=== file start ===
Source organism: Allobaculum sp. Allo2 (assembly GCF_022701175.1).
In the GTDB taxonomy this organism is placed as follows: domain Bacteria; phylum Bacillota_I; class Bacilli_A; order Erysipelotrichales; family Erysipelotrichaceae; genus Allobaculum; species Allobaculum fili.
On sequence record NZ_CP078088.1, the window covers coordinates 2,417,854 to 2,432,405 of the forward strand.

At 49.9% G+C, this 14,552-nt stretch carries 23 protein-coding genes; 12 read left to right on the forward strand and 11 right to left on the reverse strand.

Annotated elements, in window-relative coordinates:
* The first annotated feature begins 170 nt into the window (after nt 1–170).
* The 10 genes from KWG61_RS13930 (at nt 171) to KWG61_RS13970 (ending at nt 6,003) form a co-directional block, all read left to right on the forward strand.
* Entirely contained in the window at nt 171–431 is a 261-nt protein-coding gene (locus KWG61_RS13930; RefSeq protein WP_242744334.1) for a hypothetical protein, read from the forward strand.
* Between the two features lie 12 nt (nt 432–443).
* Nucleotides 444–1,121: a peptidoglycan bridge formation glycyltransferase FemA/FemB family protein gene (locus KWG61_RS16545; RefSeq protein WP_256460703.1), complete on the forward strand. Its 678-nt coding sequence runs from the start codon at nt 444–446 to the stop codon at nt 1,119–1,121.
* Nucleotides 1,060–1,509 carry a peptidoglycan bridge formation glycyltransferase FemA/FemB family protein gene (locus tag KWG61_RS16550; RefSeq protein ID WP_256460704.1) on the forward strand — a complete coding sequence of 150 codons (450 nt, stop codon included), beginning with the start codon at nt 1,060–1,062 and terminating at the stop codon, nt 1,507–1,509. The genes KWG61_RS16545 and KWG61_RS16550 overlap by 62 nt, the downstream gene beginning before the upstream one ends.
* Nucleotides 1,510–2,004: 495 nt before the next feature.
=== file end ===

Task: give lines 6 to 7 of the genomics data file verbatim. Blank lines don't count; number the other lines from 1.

* The first annotated feature begins 170 nt into the window (after nt 1–170).
* The 10 genes from KWG61_RS13930 (at nt 171) to KWG61_RS13970 (ending at nt 6,003) form a co-directional block, all read left to right on the forward strand.